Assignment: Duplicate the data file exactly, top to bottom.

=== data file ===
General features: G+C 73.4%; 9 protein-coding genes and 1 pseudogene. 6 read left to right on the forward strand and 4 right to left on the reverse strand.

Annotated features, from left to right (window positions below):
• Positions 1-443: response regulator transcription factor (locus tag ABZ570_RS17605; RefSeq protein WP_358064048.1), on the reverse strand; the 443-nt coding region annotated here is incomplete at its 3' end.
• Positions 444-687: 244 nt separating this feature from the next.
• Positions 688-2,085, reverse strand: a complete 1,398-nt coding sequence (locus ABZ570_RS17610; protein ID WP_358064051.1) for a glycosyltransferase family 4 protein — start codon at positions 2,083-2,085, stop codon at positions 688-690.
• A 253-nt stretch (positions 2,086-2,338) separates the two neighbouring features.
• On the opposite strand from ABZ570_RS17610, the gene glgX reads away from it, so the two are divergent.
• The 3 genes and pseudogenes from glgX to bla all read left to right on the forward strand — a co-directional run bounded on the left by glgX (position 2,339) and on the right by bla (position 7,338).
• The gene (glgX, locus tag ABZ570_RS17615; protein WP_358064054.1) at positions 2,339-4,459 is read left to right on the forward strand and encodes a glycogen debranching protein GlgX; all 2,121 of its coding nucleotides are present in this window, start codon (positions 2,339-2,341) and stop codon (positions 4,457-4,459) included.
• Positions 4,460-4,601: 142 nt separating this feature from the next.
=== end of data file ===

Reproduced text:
General features: G+C 73.4%; 9 protein-coding genes and 1 pseudogene. 6 read left to right on the forward strand and 4 right to left on the reverse strand.

Annotated features, from left to right (window positions below):
• Positions 1-443: response regulator transcription factor (locus tag ABZ570_RS17605; RefSeq protein WP_358064048.1), on the reverse strand; the 443-nt coding region annotated here is incomplete at its 3' end.
• Positions 444-687: 244 nt separating this feature from the next.
• Positions 688-2,085, reverse strand: a complete 1,398-nt coding sequence (locus ABZ570_RS17610; protein ID WP_358064051.1) for a glycosyltransferase family 4 protein — start codon at positions 2,083-2,085, stop codon at positions 688-690.
• A 253-nt stretch (positions 2,086-2,338) separates the two neighbouring features.
• On the opposite strand from ABZ570_RS17610, the gene glgX reads away from it, so the two are divergent.
• The 3 genes and pseudogenes from glgX to bla all read left to right on the forward strand — a co-directional run bounded on the left by glgX (position 2,339) and on the right by bla (position 7,338).
• The gene (glgX, locus tag ABZ570_RS17615; protein WP_358064054.1) at positions 2,339-4,459 is read left to right on the forward strand and encodes a glycogen debranching protein GlgX; all 2,121 of its coding nucleotides are present in this window, start codon (positions 2,339-2,341) and stop codon (positions 4,457-4,459) included.
• Positions 4,460-4,601: 142 nt separating this feature from the next.